The Manomet Banders

Carolina Wren

All the rain and wind this week meant that our nets were not open often. When we did find gaps in the weather to open the nets, our efforts resulted in low capture rates and a high proportion of recaptured of birds. We ended the week with 35 new birds banded and 44 recaptures, bringing our new birds banded total to 438 and recaptures to 295. The strong northeast winds Monday pushed pelagic bird species into Cape Cod Bay and close to Manomet’s shores. We enjoyed close views of Cory’s, Great, and Manx Shearwater, as well as Red-necked Phalaropes and Northern Gannets. At the same time, the first large flights of migrating sea ducks began to pass by Manomet, with all three species of scoter heading south in the 100s. Two Peregrine Falcons have been harassing both gulls and cormorants over the bluff, stooping and then pulling out of their dive at the last second. Among warblers, Blackpoll were our most common capture, but we also caught Nashville Warbler and a hatch-year female Connecticut Warbler.

We had two educational groups visit this week. Deb Harrison’s AP Biology class from The Noble and Greenough School visited for a banding demonstration and tour of the net lanes. While on a net run, the class was able to identify several species of native and invasive fruiting plants as bird food. The Stonehill College Ornithology class visited Thursday morning and were shown the ropes of the banding lab. We were able to show the class several Gray Catbirds as well as our first Brown Creeper of the fall. Creepers have a high-pitched call and are more often heard than seen due to their small size and cryptic coloration. Up close views of these birds will reveal long claws, a decurved bill, and stiff rectrices that are used to creep up tree trunks and glean insects.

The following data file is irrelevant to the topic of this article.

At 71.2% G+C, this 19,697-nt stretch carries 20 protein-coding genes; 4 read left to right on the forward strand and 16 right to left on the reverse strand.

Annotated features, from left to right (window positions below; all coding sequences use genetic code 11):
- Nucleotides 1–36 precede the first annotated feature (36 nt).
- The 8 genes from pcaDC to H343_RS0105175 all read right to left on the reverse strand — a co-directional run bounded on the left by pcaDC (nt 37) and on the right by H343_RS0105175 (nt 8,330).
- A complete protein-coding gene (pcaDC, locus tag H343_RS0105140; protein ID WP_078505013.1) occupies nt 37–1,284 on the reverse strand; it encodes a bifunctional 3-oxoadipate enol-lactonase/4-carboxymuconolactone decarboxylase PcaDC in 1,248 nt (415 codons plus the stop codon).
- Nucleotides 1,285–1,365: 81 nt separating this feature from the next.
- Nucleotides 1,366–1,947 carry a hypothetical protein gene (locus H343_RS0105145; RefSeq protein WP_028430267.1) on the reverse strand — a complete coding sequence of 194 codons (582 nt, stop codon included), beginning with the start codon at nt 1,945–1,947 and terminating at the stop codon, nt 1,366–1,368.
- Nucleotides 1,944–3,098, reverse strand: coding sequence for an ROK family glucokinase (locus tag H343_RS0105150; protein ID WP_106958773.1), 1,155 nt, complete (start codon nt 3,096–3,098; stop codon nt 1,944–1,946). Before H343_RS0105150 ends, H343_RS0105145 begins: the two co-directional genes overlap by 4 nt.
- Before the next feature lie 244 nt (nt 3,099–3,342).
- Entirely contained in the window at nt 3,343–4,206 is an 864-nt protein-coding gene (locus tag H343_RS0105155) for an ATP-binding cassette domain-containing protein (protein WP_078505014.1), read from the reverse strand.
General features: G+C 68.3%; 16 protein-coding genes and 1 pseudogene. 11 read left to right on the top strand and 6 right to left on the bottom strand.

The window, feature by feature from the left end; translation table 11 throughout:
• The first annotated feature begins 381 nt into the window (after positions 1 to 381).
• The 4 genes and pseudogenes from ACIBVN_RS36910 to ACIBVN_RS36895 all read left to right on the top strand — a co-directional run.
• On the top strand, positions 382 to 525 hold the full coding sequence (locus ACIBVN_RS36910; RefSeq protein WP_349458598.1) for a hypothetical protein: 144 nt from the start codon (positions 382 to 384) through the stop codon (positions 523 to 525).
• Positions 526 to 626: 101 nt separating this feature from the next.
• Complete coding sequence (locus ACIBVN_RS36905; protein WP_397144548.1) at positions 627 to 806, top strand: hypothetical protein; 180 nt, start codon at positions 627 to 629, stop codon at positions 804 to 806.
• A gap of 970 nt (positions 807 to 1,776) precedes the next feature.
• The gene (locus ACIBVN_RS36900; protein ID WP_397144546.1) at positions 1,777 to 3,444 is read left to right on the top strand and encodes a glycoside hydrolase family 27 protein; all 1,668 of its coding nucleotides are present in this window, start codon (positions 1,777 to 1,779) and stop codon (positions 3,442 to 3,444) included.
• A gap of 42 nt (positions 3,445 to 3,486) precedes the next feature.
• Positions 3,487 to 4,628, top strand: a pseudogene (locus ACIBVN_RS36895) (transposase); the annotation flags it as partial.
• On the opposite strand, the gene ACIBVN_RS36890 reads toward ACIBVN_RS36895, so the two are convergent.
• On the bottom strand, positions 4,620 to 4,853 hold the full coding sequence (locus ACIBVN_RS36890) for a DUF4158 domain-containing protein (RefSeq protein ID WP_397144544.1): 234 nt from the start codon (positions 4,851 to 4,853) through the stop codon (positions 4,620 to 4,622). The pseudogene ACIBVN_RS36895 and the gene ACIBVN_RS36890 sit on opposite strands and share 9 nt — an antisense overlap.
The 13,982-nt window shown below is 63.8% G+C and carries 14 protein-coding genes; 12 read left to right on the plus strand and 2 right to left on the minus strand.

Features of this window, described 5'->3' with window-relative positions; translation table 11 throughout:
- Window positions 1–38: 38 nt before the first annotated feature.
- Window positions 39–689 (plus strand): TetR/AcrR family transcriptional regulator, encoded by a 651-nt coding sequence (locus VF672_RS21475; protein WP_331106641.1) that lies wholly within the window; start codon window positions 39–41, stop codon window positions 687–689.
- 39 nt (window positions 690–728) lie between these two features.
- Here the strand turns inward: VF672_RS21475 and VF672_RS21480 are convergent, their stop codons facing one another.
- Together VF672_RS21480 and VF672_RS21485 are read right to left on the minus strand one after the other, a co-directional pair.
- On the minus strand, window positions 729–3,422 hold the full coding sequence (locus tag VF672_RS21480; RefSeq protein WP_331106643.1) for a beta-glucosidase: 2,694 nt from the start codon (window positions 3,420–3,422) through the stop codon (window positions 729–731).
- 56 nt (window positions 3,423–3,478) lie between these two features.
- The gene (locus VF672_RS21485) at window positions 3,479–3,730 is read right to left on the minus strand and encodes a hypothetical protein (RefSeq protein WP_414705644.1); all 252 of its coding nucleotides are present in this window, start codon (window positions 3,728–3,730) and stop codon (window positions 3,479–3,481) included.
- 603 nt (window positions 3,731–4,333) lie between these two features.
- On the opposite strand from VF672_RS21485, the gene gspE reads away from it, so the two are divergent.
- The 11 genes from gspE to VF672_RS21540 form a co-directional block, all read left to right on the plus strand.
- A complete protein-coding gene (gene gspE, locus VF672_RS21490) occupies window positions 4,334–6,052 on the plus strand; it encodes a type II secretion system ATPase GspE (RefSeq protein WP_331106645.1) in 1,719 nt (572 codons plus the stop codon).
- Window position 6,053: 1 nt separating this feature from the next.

Springing up almost overnight after heavy rains, purple, orange, and red mushrooms and fungi continually dot the net lanes. Mushrooms grow in size based on the water they absorb, so after rain the cells enlarge with water, increasing the size of the mushroom quickly. Mushrooms are the fruiting body and pop up to deposit spores while the majority of the organism remains below ground. This is why after heavy rains mushrooms can seem to appear overnight.